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 INTERVIEW With "Trouw" (Netherlands) 

Full Interview by Perry J. Feenstra with ART's Managing Director. Topic: How Important is Money for Todays Top Managers?

Questions: In the Netherlands there is a discussion about the income of executives getting higher and higher.... The question is: what's the importance of money in getting the best executives? Is money all that matters? What do executives being headhunted ask for in general.

Answer :

'Of course, everyone has a different opinion about the relationship between salary and one's job, but one thing that most people usually believe  is  that they should be paid more than they are currently making. Some people are certain that their company is not paying what the competion pays, because their friends at other companies tell them so. Others just have a suspicion that their company is not paying them "what they are worth."

'Money is probably the biggest motivating factor for executives to leave their companies for other jobs, with the exception of layoffs or "bad business climate." Many people look for other jobs because they want greater autonomy, better benefits, less bureaucracy, better management, and more growth potential, but in most cases, companies with these characteristics tend to be better paying. Many people will leave startup companies because they want greater challenges and more chances of being "captains of their own ships," but one characteristic of joining a startup is also to potentially make much more money through stock options and a successful initial public offering (IPO). In an ideal world -- that is, in a reasonably good economy-- one does not always have to sacrifice money for better life, better challenges, better coworkers. It just might take a while to find that good balance.

'In most cases, if a candidate comes to us and only seems interested in money, we get very nervous. We like to see people who are interested in better compensation, but we primarily want to see candidates who are mot'ivated to change jobs because they are seeking more enjoyment from their jobs, more exposure to areas that interest them, a more stable or better operated company, an opportunity to work in a state-of-the-art technology with world leaders in their field, etc.  Our concern is that a person who only focuses on money issues might rush into a situation that might not be appropriate for him or her simply because the money is good. We want to see people have a balance of a good quality of career along with good pay. Most people want that too. In our experience, the people who really enjoy their jobs usually do well at their jobs, and usually their companies pay them well to stay at those companies. If, however, there is a wrong fit between one's personal career interests and goals and the company's requirements, the person might be less happy, might not work to his or her best, and might simply not get good salary raises. And then there are just those cases where a person can be enjoy their job and company, but the company simply does not have the ability to pay more. In those cases, usually the person has excelled to the highest level possible at that company, and there just are no other opportunities to grow. Those are good times to look for other jobs, even though they might like to stay.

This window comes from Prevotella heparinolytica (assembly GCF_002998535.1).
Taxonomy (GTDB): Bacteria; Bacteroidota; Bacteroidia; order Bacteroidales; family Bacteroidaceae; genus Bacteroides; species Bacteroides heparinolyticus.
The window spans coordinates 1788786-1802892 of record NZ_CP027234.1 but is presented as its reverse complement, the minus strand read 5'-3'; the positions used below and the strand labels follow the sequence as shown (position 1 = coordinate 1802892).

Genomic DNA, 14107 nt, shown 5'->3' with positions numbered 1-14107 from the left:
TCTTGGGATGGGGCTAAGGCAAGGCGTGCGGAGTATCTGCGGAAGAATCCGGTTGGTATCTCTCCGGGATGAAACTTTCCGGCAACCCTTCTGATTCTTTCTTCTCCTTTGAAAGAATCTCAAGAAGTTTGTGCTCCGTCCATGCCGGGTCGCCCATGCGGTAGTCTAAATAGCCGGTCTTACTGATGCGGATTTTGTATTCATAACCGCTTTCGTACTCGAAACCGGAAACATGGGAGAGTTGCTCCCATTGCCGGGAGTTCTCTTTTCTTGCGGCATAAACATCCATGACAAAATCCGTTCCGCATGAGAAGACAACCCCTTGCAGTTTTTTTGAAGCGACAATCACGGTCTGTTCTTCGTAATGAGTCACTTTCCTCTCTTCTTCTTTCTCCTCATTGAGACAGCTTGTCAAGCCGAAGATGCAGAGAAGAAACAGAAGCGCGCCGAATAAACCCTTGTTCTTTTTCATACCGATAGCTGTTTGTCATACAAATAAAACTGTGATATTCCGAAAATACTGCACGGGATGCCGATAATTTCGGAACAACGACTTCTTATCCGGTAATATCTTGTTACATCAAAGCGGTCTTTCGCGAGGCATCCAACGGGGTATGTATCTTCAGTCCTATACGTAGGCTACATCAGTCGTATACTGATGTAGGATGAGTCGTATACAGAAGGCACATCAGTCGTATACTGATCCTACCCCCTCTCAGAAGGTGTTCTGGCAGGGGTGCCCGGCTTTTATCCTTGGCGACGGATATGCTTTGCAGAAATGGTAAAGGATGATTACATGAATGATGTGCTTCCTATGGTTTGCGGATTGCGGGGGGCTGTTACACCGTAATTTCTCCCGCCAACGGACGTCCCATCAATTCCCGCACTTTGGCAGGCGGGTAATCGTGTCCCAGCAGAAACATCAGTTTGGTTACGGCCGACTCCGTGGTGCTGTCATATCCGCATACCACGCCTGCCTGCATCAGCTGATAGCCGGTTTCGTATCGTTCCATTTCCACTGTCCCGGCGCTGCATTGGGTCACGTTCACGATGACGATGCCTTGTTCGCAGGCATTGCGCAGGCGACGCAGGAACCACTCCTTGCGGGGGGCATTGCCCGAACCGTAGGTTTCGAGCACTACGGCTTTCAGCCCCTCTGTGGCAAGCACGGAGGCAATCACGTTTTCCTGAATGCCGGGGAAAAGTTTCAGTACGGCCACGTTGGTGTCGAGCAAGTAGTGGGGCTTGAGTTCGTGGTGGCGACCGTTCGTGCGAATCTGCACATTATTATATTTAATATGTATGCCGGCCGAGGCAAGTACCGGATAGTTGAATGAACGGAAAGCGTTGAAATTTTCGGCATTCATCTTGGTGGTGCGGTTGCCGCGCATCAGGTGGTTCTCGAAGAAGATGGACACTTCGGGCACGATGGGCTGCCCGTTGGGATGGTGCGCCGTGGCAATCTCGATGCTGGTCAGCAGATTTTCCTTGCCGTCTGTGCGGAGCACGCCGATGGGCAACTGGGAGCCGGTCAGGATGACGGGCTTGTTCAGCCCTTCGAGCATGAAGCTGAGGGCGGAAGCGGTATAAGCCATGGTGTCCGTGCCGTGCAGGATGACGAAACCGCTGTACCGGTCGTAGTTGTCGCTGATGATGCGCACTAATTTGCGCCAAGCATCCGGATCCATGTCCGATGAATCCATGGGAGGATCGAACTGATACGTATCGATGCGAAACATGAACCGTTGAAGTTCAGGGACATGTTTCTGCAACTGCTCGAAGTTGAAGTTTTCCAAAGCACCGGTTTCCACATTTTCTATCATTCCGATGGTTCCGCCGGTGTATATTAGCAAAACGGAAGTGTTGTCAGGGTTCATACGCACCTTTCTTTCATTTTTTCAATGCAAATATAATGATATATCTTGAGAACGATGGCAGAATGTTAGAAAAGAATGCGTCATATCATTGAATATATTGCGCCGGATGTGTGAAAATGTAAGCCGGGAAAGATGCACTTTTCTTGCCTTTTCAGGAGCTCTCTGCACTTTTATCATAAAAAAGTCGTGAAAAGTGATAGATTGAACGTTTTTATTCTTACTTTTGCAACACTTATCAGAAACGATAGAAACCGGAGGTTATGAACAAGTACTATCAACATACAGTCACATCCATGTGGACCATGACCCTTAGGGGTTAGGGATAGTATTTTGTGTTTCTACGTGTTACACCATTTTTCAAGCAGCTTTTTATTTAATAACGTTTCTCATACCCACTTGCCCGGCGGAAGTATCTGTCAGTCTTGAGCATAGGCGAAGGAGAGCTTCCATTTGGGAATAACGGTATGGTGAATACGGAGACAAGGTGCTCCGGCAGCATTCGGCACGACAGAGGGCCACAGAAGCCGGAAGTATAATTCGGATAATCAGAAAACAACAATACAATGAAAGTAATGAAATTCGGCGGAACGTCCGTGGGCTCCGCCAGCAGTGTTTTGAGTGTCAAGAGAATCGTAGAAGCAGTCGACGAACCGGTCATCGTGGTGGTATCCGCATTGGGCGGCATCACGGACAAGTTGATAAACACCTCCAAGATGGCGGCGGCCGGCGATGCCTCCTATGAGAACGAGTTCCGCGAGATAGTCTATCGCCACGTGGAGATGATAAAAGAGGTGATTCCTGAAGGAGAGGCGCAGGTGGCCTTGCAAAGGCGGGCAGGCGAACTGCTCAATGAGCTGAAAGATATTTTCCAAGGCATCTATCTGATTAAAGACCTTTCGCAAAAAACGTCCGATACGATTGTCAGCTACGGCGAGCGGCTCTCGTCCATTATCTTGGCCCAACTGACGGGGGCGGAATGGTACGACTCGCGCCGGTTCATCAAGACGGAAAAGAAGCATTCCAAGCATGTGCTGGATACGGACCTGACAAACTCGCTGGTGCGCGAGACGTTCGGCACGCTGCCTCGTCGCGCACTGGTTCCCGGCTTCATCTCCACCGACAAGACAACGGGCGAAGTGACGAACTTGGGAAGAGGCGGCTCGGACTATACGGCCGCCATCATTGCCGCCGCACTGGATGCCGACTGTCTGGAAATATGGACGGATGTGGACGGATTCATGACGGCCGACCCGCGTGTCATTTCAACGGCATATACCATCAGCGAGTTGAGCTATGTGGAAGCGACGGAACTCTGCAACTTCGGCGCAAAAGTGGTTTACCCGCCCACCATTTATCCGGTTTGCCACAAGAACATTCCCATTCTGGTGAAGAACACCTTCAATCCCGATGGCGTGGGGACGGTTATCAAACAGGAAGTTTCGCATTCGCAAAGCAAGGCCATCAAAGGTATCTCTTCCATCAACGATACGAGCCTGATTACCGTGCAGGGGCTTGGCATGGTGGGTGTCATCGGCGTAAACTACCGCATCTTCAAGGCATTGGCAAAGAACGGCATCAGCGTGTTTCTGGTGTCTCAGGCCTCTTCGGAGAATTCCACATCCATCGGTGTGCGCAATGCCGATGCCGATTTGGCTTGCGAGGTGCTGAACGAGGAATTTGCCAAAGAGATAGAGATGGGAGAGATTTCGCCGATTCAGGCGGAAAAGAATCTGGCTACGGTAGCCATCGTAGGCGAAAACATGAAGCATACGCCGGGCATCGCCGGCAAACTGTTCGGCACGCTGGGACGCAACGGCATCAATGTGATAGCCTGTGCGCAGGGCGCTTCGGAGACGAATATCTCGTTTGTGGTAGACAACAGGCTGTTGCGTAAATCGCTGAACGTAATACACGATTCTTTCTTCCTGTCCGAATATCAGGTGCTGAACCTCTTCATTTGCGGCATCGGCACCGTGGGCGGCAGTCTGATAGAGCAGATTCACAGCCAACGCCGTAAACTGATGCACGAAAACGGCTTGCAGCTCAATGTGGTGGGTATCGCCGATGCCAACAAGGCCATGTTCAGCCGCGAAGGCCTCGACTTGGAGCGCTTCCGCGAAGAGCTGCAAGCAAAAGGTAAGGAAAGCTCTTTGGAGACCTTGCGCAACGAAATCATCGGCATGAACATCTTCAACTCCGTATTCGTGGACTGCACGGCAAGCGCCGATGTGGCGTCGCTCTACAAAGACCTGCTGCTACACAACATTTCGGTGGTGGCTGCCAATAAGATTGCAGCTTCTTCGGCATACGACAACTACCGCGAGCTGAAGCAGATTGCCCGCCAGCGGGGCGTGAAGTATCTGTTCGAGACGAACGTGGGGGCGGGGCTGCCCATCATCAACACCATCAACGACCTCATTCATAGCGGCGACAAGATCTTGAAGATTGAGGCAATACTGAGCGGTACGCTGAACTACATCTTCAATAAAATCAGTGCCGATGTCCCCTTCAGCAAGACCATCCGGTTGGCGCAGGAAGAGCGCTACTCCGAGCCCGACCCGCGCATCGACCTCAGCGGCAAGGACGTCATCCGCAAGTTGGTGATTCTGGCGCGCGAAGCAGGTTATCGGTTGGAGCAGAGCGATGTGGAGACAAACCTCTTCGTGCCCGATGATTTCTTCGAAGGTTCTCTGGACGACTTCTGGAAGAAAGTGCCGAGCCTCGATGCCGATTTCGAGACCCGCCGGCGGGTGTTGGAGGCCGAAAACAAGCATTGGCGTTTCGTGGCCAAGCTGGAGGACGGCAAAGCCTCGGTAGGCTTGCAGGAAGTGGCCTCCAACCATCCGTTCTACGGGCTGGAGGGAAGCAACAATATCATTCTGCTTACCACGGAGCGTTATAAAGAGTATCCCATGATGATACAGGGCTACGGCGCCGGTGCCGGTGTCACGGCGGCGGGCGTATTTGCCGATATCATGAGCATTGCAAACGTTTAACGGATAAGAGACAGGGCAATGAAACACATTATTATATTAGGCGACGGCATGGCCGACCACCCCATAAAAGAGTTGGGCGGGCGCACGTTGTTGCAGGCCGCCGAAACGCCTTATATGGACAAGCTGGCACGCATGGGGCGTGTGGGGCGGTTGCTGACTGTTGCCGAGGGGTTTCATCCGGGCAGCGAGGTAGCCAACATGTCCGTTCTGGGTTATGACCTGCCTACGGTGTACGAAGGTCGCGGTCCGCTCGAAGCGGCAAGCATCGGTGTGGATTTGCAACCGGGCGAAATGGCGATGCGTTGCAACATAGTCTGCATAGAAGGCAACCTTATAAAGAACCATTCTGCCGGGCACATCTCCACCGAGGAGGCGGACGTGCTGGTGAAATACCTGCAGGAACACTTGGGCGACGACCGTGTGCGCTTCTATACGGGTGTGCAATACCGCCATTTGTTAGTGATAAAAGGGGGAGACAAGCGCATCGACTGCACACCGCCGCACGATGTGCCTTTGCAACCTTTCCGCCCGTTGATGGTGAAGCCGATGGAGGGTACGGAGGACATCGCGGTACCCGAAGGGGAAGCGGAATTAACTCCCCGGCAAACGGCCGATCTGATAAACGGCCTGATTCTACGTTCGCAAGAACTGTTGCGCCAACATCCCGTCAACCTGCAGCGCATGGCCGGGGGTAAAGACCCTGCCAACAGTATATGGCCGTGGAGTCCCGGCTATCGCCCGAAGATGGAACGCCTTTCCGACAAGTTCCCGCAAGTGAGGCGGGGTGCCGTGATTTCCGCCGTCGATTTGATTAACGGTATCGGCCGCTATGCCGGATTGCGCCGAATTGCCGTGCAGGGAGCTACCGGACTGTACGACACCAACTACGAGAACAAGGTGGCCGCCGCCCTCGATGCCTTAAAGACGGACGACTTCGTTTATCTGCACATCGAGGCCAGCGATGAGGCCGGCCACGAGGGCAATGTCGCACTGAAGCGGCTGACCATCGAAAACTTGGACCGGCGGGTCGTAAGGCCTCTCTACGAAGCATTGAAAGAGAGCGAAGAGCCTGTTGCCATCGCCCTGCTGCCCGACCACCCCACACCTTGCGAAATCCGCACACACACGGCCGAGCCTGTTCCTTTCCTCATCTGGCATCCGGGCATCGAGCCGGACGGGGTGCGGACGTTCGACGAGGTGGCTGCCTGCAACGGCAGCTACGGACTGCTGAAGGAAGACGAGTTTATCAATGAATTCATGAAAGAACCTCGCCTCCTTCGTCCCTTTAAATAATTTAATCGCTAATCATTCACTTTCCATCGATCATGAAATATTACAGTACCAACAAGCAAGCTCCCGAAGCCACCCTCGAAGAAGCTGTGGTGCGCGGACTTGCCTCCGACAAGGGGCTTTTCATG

'Depending upon the economic situation or regional business culture, most executives today come to us looking for a chance to make their "vision" come true. These are people who might have spent ten or twenty years at companies the size of Philips or IBM who just have not been able to make their company's bureaucracy listen to them. Or they might have been people at underfunded startup companies looking for better funded or better managed middle-sized companies to carry out their dreams.

'The people who come to us typically "think bigger" than the companies where they are working, and they need to find people with similar dreams to make their goals into realities. These people could be dreaming of life-saving biomedical technologies, revolutionary multimedia electronics or software, or great technologies or services in a thousand other industries and markets. Their motivations for changing jobs only partly involve money. These people are mostly entrepreneurs and risk takers who believe in themselves and in their abilities. They want to do good things during their career. They are willing to work hard and they want to have fun while they are working hard. Money is a factor in their lives, but most of the best executives put money second after their success. In fact, many of our candidates have substantial parts of their compensation dependent upon their personal performance in fulfilling specific targets that they themselves set with their employers. This is a very different type of mindset from too many of those CEO's who spend a good deal of their time sewing their "golden parachutes" while their companies do not respond to market needs or their competition.'


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